I traveled to the hometown of “The Music Man” this week to talk about osteoporosis detection and treatment. On the road a few weeks ago, I was in the St Louis area for several talks.
This week, as was the case at some sites in St Louis, the majority of the attendees were PAs, NPs, RNs, and DXA techs. Actually, this is as it should be. These key staff members have the time and training to discuss and reinforce the sometimes tedious details of calcium, vitamin D, and bone health issues.
One of the keys to successful prevention or treatment of osteoporosis is spending enough time with the patient and family. It is very difficult for most doctors to do this within the tight schedule of appointments. Now in my Osteoporosis clinic, the RN is key in communicating with patients.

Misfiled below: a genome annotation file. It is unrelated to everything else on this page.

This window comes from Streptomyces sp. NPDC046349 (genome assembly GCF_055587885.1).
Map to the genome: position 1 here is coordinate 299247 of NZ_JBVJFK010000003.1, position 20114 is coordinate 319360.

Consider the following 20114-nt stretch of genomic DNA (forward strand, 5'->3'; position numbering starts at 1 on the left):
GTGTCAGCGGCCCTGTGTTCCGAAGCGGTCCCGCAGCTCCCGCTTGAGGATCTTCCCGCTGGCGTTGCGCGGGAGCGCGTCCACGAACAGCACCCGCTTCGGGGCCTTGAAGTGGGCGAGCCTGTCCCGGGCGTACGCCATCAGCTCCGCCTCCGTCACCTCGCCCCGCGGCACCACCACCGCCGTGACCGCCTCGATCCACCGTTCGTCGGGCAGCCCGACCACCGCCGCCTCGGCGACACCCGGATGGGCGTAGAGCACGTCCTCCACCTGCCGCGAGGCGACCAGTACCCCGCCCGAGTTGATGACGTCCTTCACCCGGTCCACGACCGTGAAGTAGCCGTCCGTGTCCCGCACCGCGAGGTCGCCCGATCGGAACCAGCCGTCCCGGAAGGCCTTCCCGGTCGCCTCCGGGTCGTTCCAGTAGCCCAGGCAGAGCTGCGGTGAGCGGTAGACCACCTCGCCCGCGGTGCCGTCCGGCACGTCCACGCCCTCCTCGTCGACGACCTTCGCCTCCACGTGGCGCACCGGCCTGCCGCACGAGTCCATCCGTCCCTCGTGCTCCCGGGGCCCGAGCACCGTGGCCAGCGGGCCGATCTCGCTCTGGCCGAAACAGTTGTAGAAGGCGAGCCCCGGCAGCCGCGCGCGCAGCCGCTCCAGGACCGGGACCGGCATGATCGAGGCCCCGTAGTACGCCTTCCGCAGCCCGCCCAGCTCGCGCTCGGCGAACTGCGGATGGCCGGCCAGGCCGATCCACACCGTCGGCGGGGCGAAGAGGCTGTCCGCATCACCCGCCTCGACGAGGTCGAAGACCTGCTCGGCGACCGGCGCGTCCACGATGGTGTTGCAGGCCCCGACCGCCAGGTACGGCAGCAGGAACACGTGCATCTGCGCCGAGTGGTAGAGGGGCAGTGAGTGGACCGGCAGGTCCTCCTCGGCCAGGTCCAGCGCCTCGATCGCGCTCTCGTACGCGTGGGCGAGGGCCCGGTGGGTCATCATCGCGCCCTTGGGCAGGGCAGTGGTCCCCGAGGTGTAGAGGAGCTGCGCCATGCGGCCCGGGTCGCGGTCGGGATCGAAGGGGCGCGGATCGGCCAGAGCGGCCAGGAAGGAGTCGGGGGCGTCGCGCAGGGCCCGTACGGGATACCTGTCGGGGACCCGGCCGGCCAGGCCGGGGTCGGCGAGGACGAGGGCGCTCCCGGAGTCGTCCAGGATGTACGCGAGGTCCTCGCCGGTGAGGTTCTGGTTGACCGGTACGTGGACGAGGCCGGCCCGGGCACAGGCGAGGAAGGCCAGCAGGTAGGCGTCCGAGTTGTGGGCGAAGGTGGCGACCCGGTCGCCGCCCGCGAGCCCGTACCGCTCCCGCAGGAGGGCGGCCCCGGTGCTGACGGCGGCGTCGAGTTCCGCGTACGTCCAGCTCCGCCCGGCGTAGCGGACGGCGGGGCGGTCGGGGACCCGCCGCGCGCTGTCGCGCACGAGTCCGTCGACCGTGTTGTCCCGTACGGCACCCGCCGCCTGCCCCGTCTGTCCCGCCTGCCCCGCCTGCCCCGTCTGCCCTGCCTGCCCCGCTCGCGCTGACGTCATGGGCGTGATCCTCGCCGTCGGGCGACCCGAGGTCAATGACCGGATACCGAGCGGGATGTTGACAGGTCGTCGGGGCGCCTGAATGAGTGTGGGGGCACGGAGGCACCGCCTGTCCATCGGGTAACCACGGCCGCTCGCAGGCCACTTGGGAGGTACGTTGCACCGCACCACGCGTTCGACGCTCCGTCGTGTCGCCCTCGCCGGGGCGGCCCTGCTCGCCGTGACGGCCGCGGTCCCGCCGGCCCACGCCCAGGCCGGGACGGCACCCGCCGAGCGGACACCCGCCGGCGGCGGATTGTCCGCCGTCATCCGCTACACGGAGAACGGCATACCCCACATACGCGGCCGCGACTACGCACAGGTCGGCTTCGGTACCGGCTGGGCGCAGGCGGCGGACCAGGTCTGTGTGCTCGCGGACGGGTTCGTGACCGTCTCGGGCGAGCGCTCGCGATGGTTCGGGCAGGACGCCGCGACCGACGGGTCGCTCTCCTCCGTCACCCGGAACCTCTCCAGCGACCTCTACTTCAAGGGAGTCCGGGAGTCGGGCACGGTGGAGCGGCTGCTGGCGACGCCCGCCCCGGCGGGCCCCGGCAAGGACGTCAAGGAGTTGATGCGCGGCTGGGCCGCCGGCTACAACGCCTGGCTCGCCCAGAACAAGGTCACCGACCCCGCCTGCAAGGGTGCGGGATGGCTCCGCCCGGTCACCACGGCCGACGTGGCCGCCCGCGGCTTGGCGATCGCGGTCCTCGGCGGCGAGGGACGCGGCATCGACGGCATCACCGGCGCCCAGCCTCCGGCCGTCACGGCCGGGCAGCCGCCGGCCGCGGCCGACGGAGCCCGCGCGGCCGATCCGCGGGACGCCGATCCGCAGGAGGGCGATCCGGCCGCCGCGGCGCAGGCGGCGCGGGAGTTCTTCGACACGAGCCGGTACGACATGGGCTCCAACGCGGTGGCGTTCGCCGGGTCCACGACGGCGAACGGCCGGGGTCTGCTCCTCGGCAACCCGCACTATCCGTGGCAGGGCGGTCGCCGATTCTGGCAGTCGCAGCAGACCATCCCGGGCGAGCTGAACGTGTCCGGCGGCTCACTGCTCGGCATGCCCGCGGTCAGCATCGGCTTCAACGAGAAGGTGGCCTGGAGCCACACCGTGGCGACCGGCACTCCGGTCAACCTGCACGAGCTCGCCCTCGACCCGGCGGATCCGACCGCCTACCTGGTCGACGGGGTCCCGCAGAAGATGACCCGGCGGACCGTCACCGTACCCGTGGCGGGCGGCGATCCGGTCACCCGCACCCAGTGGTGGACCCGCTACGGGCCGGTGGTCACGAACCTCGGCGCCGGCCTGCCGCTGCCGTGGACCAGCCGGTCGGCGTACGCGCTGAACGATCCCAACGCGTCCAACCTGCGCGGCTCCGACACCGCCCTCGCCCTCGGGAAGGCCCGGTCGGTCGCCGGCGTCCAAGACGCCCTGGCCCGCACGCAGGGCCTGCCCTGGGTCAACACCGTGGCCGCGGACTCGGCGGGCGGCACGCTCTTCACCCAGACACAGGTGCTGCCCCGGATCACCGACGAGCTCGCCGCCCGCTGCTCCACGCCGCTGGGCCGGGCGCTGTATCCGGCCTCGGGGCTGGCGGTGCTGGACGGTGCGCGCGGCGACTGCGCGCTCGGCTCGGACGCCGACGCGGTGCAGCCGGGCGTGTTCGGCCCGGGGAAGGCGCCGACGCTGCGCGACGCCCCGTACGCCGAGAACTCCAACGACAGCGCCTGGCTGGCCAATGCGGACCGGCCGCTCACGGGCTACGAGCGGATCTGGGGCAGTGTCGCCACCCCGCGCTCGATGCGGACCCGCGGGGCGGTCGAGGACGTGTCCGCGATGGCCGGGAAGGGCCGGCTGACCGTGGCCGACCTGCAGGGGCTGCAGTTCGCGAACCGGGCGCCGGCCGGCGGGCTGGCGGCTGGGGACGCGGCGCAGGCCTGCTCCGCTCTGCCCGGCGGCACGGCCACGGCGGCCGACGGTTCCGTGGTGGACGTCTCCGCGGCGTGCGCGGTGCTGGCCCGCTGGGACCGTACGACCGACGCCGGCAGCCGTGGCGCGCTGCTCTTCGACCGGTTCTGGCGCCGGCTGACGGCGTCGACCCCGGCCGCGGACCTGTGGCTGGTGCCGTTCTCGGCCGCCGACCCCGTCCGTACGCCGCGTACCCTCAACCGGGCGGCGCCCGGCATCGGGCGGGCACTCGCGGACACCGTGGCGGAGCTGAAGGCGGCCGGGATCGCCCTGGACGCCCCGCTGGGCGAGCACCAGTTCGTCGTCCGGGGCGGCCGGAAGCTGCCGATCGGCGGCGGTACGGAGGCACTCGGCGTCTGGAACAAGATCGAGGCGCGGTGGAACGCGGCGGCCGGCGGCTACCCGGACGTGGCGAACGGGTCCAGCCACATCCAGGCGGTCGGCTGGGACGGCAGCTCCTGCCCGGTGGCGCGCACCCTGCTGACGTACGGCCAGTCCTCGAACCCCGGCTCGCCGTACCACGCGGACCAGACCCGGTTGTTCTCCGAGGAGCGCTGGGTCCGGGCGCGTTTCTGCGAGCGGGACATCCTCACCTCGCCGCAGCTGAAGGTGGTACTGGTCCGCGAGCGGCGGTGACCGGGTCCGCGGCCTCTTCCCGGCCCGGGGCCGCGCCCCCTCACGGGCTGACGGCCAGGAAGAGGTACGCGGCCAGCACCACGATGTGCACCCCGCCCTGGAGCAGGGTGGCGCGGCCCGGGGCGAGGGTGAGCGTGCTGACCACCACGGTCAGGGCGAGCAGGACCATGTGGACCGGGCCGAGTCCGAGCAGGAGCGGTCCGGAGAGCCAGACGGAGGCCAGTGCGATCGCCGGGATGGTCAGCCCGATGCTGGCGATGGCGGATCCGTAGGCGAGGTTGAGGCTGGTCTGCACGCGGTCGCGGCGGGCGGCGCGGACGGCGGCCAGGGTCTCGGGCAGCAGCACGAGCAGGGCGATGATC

Through my talks and through hosting visits to the clinic, I have helped several practices start treating osteoporosis. This is tremendously gratifying for me. I am able to reach more practices and therefore help more patients identify osteoporosis and work toward fracture prevention. In most cases the most effective persons dealing with the patients, families, and their questions are PAs, NPs, and RNs. This works. These are the people in the trenches working with the patients, slowly increasing their awareness of the problem and helping them implement a solution.
Does it take a village? Not really. It just takes medical staff who make the extra effort to make it work. We’re all in this together. If this blog is in any way a help to making their work easier and more effective, then it is worth the effort.
Jay Ginther, MD